Turns out I was 16th out of the water. I know it’s a small field, but I am really pleased with that. It’s the first time that my swim has been the best of the three disciplines in a triathlon. A tangible reward for the training over the winter. I mentioned earlier that consistency is key in training, and my swim training through the last nine months has been very consistent. Big thanks to Mark Mills, who has been helping me improve. It’s enormously satisfying when results reward hard work.
I took my time in transition, boosted by the unexpected presence of lots of friends lining the run to the changing tent. The half distance race was due to start in half an hour so there were now a lot more people around the site than there had been when we started swimming. By the time I collected my bike and trotted out to the mount line, I had eaten a Nakd bar, had a big drink of electrolyte, and was feeling great.
The bike course consisted of a 15km ride out of Ripon to Kirklington, then three laps of a 45km loop, before returning to Newby Hall via a longer route to make up the distance. In the first twenty minutes, I was overtaken by a few riders, but wasn’t too bothered. (That’s just the sort of thing you have to put up with when you’re such a fast swimmer – ha!) I was trying to stay on top of nutrition, but in hindsight I was too reliant on gels and bars. I was craving some real food within a few hours.
The course is undulating but there aren’t any particularly monstrous hills. I probably went a little too fast at the start despite trying to rein myself in, and started to feel tired during the second loop. By this time, all the half competitors had finished their swim and were whizzing around their one and only lap of the course, so the road was a bit busier. However, as I turned onto the loop for a third circuit, and everyone else around me seemed to go straight on to complete their bike leg, it immediately got very lonely.
At this point, things got very dark very quickly. I felt completely isolated, with nobody else in sight. My legs felt heavy, although I had been fuelling well. I was just tired. To make matters worse my left ankle was starting to hurt. This is a recurring problem that has afflicted me when running, and I was anticipating problems later on, but soreness on the bike has never happened before.
All of this conspired to get into my head. I was wasting my time. There was no way I would be completing the race. If my ankle hurts now, I have no chance on the run. More dark thoughts crept in, unconnected to the race. Demons swarm as a pack, and they came rushing in. I was thoroughly miserable.
It took a conscious effort to drive this out of my head. You can’t just stop thinking negative thoughts. You can’t just wish them away. You have to replace them with something else – something positive. I reasoned that I could still walk around the run and beat the cut off. I considered what a bionic runner I would be if I have an operation on my ankle. I thought about what swim events I might be able to do in the meantime. I thought about other random happy things in my life. The future I could create. It takes an effort of will to pull your mind out of the hole, just as much as it takes an effort to drag your body up that hill, but it’s a skill that can be practised and improved. For long distance races, it’s as important as any of the physical training.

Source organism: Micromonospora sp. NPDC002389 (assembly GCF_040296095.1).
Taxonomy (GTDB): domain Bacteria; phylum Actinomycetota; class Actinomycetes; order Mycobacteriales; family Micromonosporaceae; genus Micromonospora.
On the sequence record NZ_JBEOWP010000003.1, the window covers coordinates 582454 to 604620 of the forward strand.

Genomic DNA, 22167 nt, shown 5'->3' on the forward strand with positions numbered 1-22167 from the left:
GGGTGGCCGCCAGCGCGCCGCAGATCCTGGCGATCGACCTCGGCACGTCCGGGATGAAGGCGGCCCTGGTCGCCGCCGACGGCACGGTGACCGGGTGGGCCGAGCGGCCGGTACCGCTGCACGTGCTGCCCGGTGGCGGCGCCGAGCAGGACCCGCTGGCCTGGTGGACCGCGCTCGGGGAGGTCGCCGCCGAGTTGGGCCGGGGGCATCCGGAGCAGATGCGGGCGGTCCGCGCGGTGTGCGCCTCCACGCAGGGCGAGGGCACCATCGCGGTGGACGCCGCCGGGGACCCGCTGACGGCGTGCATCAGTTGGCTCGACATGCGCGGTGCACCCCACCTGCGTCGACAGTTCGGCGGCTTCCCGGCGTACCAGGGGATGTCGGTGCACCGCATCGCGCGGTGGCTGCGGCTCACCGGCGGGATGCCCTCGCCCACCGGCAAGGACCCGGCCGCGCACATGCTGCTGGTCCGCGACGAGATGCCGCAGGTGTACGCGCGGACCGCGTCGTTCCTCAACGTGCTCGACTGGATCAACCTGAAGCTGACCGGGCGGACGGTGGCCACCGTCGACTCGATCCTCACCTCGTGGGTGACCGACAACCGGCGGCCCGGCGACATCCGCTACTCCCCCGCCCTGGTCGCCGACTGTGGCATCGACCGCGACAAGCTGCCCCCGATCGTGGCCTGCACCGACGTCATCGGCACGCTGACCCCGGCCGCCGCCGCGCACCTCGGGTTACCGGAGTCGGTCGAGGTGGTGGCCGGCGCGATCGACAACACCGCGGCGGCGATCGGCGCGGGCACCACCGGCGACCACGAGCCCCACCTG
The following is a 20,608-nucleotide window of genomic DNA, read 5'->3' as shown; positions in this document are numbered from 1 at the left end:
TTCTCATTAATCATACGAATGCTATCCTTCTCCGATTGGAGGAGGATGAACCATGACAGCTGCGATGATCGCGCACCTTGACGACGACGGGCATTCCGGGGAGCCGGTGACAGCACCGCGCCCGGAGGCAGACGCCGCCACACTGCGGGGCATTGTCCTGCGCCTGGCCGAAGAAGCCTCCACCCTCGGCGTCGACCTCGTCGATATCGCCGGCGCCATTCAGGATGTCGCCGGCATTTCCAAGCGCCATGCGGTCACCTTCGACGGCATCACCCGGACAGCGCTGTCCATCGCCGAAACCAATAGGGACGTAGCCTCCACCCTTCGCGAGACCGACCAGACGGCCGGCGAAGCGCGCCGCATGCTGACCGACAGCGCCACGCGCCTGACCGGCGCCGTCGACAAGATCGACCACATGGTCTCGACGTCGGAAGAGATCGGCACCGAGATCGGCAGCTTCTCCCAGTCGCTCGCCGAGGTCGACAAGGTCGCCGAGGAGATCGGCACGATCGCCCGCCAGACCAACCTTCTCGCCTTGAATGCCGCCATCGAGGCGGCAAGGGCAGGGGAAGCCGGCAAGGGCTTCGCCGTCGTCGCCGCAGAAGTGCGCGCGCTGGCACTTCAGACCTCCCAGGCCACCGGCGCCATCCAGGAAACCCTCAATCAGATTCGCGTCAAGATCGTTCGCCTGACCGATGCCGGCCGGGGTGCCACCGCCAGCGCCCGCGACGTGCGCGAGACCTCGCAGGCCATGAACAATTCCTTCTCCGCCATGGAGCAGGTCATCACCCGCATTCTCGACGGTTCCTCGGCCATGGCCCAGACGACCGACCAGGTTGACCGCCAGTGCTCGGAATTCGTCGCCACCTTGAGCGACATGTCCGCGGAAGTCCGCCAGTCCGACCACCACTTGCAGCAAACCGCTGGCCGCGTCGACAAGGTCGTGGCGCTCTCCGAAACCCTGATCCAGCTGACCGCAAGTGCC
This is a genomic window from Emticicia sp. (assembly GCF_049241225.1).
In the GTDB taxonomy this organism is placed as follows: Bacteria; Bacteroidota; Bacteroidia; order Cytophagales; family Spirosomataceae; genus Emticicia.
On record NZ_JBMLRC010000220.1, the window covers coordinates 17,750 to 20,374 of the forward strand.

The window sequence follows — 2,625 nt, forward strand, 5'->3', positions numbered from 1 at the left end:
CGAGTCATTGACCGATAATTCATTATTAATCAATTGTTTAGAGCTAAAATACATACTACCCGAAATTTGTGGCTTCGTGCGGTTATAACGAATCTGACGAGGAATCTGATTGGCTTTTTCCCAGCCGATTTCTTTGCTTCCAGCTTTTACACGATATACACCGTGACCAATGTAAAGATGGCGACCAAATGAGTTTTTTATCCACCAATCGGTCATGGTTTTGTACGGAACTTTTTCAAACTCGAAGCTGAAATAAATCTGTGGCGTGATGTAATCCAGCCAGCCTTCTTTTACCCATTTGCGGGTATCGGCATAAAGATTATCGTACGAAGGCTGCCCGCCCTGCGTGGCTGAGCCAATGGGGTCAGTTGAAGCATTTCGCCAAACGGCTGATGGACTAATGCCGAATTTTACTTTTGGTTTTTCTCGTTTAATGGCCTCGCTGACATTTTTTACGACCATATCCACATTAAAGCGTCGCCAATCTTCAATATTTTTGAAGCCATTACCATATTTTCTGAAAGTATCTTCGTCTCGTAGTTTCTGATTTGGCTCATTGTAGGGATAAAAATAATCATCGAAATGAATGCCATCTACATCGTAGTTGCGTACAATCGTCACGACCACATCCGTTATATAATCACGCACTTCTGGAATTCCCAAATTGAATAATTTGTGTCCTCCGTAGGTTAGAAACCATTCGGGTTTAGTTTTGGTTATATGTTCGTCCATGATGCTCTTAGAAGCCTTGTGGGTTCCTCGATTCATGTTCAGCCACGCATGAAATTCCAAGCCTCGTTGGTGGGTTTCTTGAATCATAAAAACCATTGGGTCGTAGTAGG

Let’s not get carried away though… I still felt like dog shit on the last 20km of the bike.
The last stretch of the route brought us back from the loop alongside the A1. It was long and straight and the road surface was rough, and I was more than ready for it to be over. I was delighted to enter the Newby Hall grounds and didn’t even mind when I got held up behind a couple of cars, taking the opportunity to freewheel for a minute, stand up and get some blood flowing into my legs. My bike split was 6:37, which was about on track with what I expected. In hindsight though, I’d have rather completed the first half ten minutes slower and made that time back in the second rather than the attritional decline that I endured.
In transition I took my time putting on my socks and making sure my feet were comfortable. I also took a couple of Ibuprofen to try to assuage the nagging discomfort in my ankle, and nipped to the Trainspotting portaloo before having a chat with the Wakefield friends who were manning the first feed station.
This set the tone for the run, as I intended to stop and walk through each feed station, even though there were six on each lap – an average of one every mile. The run consisted of four laps of 10.5km, mainly comprising a loop out of the estate, and around the public roads to Skelton. Then there was an additional out and back section to make up the distance before we returned to Newby Hall.